Practicing the Scientific Method: Are Girls Better than Boys at Some Tasks?

Written by Kelly A. Hogan, University of North Carolina at Chapel Hill

Learning Outcomes:

– To practice the scientific method, beginning with an observation

– To appreciate that there are multiple ways to test a single hypothesis

Activity Description: Students are given information about females being better at articulation than males. They are asked to follow the steps of the scientific method and design their own experiment to test this statement. After class discussion about the weaknesses/strengths relative to their designs, the instructor introduces a planned experiment involving the students and tongue twisters. Class data is compiled and the instructor leads the class in a discussion about the results and how they compare to other results.

Time Needed: This activity takes about 30 minutes.

Materials Needed: If interested in compiling class data: a calculator, an Excel spreadsheet, or clickers.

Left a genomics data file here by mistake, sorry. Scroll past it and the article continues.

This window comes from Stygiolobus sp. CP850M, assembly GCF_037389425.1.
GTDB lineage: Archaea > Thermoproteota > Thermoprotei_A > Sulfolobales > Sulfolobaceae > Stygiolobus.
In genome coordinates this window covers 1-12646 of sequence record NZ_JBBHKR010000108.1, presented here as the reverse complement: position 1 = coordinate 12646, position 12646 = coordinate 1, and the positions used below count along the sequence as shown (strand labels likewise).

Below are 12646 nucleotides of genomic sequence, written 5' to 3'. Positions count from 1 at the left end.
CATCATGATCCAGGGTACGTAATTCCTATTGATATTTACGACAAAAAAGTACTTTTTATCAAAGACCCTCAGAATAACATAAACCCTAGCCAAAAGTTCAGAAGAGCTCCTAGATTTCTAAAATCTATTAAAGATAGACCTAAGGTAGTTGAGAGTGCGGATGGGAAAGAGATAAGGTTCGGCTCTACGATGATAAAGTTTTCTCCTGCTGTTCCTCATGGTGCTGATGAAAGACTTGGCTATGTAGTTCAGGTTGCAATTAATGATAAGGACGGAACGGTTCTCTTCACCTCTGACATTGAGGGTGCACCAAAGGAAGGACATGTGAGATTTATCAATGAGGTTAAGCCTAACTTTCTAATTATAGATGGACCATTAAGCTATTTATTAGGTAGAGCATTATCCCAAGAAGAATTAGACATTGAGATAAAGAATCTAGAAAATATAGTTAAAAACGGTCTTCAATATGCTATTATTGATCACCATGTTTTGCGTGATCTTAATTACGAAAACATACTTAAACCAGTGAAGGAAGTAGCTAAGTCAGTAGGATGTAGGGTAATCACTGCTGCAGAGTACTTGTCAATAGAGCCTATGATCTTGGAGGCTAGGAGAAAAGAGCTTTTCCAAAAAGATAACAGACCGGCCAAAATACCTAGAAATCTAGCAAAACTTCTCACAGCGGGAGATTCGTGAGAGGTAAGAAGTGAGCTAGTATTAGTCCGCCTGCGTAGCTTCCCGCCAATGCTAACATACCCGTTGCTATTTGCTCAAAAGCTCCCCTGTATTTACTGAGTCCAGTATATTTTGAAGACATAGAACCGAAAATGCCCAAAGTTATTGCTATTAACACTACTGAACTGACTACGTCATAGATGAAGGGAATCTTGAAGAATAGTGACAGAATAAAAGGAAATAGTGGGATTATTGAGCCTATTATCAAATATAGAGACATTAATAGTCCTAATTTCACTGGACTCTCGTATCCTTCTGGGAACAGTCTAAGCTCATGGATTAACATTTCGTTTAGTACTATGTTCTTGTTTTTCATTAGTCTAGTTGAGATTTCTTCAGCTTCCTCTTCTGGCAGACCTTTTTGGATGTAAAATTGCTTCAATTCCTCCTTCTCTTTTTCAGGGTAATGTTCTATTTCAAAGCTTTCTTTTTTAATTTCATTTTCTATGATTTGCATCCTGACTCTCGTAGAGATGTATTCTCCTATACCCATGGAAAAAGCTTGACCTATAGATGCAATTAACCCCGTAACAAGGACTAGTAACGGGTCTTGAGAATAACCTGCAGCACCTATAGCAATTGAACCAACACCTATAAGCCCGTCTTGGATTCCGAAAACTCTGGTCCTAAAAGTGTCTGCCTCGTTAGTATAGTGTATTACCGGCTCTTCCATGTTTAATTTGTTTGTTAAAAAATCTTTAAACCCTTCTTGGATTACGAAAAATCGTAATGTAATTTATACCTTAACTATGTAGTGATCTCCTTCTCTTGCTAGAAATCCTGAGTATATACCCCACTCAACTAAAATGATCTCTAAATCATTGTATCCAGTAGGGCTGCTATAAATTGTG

Activity Instructions:

1. Engage your students with a fun survey. Ask them a few questions, “Who is better at ______, men or women?”

Fill in the blanks with these ideas, based on “Sex Differences in the Brain,” Scientific American,, Sept 1992 by Doreen Kimura:

a. Fine motor skills (putting pegs in small holes, needle-pointing, surgery)

b. Learning a new route from a map

c. Remembering landmarks on a new route

d. Matching items that are alike (among a sea of similar items)

e. Spatial ability (rotating pictures of 3D items visually)

f. Naming objects in a category (i.e. name all objects you can think of that are red)

g. Articulation of words

2. Explain that on average, men have been found to excel at b and e, and women excel at the other activities.

(Based on “Sex Differences in the Brain.” Scientific American, Sept 1992 by Doreen Kimura)

3. Ask students, “Is this real? How was it tested? What could account for these differences?”